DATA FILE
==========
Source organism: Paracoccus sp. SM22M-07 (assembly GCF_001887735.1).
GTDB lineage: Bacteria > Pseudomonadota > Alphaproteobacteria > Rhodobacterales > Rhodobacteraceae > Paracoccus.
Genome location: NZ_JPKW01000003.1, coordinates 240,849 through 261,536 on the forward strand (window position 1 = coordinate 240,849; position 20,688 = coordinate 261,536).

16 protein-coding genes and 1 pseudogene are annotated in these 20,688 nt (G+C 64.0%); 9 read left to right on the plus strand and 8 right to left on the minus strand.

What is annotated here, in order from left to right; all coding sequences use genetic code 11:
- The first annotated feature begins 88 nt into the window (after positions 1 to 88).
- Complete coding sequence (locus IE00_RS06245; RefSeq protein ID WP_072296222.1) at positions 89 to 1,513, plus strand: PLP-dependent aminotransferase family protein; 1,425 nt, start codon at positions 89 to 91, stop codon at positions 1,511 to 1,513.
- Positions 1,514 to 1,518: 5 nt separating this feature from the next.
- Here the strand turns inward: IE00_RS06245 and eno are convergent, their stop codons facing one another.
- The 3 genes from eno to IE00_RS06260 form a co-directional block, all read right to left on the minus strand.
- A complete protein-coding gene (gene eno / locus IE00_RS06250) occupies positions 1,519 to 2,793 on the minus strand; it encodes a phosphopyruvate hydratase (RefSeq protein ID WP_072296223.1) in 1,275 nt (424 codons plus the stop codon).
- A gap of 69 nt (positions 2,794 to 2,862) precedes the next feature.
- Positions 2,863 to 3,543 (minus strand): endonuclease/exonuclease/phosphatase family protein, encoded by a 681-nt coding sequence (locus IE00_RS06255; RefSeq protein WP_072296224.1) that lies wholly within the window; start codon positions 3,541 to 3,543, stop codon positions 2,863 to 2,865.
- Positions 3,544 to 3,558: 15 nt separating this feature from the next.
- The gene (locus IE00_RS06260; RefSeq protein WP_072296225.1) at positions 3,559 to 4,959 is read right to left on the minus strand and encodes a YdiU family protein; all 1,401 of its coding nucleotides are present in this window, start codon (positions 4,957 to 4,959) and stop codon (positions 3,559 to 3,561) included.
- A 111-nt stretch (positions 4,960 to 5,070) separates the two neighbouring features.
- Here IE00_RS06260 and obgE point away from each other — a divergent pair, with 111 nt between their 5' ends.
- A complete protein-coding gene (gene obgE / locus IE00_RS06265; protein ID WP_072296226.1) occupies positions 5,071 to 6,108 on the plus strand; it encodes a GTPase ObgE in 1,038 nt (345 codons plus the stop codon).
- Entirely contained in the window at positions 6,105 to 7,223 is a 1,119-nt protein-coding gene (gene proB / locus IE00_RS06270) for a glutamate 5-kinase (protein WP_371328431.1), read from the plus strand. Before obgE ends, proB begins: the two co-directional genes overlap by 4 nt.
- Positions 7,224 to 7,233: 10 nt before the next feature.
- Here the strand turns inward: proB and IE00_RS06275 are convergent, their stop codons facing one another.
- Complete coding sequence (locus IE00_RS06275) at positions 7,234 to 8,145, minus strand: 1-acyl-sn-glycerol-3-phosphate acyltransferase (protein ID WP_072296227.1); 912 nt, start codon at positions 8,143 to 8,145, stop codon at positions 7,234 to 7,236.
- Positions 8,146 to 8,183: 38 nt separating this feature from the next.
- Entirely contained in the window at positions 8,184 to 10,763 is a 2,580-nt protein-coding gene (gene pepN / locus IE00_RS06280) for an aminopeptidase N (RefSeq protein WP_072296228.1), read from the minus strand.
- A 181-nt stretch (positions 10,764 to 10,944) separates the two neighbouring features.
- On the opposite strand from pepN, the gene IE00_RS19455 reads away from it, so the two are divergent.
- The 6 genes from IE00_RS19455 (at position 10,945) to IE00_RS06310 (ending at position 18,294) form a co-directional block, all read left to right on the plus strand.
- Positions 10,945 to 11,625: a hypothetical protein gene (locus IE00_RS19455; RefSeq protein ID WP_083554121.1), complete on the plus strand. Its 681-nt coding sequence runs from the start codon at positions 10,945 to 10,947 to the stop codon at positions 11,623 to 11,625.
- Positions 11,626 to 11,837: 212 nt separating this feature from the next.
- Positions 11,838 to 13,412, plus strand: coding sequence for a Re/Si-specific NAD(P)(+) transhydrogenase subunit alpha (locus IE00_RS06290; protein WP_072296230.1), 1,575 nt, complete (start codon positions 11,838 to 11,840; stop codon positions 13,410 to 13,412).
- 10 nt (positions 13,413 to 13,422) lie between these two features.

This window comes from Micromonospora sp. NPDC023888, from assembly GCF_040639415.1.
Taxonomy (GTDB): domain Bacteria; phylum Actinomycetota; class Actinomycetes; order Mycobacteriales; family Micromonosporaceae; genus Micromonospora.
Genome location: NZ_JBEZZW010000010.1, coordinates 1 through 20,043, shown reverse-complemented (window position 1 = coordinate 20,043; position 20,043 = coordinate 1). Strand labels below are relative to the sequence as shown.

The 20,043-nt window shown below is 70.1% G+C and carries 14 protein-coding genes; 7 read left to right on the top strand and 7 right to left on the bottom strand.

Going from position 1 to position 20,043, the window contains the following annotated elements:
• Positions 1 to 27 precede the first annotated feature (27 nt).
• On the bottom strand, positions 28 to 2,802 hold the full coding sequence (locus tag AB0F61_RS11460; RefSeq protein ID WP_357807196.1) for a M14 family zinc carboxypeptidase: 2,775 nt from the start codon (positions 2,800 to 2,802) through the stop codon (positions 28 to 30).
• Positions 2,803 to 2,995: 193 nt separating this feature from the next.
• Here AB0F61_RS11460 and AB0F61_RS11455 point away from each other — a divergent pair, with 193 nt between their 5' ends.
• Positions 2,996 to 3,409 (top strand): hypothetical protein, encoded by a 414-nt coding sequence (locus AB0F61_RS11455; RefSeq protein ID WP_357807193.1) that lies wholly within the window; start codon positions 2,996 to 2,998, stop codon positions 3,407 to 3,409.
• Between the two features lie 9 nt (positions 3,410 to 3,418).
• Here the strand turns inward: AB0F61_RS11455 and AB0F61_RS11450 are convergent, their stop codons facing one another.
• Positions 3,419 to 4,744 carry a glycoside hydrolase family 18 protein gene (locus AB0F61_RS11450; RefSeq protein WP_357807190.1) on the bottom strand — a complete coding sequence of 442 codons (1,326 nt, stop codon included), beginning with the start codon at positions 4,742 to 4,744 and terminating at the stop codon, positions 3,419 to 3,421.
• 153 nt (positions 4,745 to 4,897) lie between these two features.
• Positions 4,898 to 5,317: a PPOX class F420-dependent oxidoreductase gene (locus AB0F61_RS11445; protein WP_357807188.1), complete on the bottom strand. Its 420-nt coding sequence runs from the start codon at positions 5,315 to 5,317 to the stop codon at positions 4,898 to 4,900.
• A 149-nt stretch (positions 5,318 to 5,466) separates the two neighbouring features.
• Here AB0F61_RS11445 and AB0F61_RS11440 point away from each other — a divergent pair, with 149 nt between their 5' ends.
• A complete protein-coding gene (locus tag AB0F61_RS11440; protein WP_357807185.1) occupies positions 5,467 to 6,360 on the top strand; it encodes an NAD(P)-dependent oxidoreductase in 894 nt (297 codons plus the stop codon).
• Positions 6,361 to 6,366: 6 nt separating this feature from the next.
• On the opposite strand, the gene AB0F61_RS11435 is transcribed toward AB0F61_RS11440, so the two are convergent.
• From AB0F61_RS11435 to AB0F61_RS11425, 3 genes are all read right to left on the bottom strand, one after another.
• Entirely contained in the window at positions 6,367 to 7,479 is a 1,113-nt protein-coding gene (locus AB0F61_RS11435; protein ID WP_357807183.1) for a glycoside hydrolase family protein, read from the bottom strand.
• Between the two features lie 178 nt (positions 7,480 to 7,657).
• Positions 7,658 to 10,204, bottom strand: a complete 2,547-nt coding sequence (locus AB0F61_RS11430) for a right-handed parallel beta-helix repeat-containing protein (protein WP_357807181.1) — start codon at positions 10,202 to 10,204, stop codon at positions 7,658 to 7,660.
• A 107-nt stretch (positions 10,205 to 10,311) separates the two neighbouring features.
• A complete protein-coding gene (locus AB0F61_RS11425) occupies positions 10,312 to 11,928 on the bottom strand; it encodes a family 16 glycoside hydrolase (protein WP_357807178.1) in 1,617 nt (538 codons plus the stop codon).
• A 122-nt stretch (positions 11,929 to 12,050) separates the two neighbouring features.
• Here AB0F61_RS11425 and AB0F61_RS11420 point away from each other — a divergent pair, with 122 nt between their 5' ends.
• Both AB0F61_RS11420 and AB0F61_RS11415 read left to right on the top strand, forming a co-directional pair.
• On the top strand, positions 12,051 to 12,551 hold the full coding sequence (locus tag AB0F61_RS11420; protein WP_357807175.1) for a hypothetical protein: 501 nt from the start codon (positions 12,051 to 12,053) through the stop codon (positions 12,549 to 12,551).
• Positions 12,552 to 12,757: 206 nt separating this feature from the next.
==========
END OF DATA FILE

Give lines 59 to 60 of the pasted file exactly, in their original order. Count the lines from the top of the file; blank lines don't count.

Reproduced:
• Here AB0F61_RS11425 and AB0F61_RS11420 point away from each other — a divergent pair, with 122 nt between their 5' ends.
• Both AB0F61_RS11420 and AB0F61_RS11415 read left to right on the top strand, forming a co-directional pair.